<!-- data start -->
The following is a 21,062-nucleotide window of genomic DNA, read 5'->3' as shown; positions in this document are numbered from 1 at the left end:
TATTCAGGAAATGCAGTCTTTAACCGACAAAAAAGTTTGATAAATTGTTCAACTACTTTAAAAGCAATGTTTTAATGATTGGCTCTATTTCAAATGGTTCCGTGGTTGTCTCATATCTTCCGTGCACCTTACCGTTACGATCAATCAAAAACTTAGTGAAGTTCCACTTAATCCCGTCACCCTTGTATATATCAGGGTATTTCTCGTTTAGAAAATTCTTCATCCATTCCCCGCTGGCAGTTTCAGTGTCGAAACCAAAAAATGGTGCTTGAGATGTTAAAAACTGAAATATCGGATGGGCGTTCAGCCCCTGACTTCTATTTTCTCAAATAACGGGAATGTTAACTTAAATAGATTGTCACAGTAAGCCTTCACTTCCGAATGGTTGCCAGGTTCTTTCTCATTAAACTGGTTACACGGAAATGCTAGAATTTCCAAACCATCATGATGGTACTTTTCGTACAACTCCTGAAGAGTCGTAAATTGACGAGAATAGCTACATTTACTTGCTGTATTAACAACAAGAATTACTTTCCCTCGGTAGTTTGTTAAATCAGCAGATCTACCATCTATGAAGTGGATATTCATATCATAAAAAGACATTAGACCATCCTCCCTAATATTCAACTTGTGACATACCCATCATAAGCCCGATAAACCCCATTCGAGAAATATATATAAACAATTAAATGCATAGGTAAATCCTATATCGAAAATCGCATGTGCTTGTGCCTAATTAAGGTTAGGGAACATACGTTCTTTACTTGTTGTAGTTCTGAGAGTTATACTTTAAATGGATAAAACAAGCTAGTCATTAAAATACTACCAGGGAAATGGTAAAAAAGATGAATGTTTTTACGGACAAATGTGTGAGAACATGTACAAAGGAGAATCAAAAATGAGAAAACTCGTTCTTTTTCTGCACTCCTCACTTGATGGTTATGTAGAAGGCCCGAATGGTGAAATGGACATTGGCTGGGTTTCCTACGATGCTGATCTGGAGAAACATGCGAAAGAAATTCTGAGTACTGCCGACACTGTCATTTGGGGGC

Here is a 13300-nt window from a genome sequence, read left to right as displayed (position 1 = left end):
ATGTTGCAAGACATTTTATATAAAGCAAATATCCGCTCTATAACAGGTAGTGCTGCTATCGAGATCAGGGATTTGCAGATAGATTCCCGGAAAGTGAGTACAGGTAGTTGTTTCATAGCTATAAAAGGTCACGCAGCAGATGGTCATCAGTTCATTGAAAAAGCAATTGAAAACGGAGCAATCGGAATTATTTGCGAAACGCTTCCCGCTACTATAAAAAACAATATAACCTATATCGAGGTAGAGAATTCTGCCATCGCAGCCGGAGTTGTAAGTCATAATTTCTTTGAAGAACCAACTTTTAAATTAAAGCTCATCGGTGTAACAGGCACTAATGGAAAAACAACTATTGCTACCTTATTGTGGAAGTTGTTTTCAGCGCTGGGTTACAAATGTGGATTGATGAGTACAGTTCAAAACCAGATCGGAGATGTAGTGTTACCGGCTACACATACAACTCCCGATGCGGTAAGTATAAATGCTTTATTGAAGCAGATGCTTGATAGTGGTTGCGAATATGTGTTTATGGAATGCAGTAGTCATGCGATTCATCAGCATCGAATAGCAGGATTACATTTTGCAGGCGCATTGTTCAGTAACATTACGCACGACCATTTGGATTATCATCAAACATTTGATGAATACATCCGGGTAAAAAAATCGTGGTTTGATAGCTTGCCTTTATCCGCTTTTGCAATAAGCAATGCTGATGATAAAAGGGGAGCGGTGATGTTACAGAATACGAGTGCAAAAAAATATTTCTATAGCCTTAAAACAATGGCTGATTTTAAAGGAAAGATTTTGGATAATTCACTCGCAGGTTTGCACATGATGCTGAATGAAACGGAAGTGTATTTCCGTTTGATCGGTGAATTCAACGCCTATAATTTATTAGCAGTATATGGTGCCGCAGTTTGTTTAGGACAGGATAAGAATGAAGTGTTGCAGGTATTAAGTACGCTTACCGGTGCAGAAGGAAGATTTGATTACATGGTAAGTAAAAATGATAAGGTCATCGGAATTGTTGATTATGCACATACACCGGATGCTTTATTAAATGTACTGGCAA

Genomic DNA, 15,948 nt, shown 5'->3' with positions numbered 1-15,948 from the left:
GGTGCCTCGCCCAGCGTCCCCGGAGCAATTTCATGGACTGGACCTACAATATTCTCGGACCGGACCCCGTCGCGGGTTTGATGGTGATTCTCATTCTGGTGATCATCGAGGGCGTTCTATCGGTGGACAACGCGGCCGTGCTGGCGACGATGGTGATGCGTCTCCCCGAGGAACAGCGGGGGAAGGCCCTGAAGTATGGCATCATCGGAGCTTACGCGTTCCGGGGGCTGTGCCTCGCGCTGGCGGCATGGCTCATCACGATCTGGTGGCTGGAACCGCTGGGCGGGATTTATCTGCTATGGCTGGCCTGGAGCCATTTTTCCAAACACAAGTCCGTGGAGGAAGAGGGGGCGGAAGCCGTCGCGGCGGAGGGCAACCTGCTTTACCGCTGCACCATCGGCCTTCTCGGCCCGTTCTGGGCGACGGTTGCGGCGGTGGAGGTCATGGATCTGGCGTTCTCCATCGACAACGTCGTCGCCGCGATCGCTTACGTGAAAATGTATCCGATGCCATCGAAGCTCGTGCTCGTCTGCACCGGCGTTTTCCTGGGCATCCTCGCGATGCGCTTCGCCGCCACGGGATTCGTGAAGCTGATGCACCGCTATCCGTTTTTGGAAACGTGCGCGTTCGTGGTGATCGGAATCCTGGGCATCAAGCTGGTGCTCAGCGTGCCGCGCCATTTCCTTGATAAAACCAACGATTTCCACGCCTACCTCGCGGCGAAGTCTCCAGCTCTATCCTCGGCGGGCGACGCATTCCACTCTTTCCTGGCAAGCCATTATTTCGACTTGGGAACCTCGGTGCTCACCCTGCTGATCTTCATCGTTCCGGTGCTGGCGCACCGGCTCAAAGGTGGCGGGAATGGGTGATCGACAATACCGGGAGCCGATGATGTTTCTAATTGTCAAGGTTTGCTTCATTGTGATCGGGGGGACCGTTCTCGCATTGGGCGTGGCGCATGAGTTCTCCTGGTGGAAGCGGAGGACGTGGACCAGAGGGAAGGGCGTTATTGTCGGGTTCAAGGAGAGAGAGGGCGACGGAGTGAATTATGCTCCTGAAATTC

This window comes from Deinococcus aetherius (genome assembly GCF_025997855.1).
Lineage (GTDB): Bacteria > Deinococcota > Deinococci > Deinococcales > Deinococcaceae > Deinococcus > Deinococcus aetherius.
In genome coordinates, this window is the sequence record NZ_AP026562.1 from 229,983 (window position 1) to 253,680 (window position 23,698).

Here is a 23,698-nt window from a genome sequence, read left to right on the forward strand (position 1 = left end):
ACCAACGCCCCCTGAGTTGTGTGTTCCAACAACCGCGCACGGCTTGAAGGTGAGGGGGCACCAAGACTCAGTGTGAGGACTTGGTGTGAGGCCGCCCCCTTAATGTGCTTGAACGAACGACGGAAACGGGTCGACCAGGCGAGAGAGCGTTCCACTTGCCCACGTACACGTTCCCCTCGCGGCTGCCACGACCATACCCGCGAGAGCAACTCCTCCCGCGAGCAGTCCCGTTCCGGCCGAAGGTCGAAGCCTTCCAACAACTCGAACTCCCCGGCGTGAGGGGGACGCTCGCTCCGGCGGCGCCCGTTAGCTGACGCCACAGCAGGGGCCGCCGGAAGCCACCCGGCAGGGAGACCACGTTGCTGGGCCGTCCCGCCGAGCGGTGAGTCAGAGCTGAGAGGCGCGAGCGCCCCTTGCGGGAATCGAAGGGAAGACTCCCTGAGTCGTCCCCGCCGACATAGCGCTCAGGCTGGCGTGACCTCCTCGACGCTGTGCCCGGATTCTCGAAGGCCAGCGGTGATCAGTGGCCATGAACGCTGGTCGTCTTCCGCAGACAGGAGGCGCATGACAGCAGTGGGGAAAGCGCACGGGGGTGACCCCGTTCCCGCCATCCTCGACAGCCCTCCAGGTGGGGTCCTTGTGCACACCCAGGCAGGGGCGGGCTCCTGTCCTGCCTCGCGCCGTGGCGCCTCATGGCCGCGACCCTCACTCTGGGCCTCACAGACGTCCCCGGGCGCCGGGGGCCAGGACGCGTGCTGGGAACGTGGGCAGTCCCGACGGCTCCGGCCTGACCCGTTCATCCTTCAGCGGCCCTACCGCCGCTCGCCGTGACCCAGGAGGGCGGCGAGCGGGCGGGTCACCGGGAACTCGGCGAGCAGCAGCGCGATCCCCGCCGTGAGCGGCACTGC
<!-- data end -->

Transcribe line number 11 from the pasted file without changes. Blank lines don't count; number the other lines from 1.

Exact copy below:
ACCAACGCCCCCTGAGTTGTGTGTTCCAACAACCGCGCACGGCTTGAAGGTGAGGGGGCACCAAGACTCAGTGTGAGGACTTGGTGTGAGGCCGCCCCCTTAATGTGCTTGAACGAACGACGGAAACGGGTCGACCAGGCGAGAGAGCGTTCCACTTGCCCACGTACACGTTCCCCTCGCGGCTGCCACGACCATACCCGCGAGAGCAACTCCTCCCGCGAGCAGTCCCGTTCCGGCCGAAGGTCGAAGCCTTCCAACAACTCGAACTCCCCGGCGTGAGGGGGACGCTCGCTCCGGCGGCGCCCGTTAGCTGACGCCACAGCAGGGGCCGCCGGAAGCCACCCGGCAGGGAGACCACGTTGCTGGGCCGTCCCGCCGAGCGGTGAGTCAGAGCTGAGAGGCGCGAGCGCCCCTTGCGGGAATCGAAGGGAAGACTCCCTGAGTCGTCCCCGCCGACATAGCGCTCAGGCTGGCGTGACCTCCTCGACGCTGTGCCCGGATTCTCGAAGGCCAGCGGTGATCAGTGGCCATGAACGCTGGTCGTCTTCCGCAGACAGGAGGCGCATGACAGCAGTGGGGAAAGCGCACGGGGGTGACCCCGTTCCCGCCATCCTCGACAGCCCTCCAGGTGGGGTCCTTGTGCACACCCAGGCAGGGGCGGGCTCCTGTCCTGCCTCGCGCCGTGGCGCCTCATGGCCGCGACCCTCACTCTGGGCCTCACAGACGTCCCCGGGCGCCGGGGGCCAGGACGCGTGCTGGGAACGTGGGCAGTCCCGACGGCTCCGGCCTGACCCGTTCATCCTTCAGCGGCCCTACCGCCGCTCGCCGTGACCCAGGAGGGCGGCGAGCGGGCGGGTCACCGGGAACTCGGCGAGCAGCAGCGCGATCCCCGCCGTGAGCGGCACTGC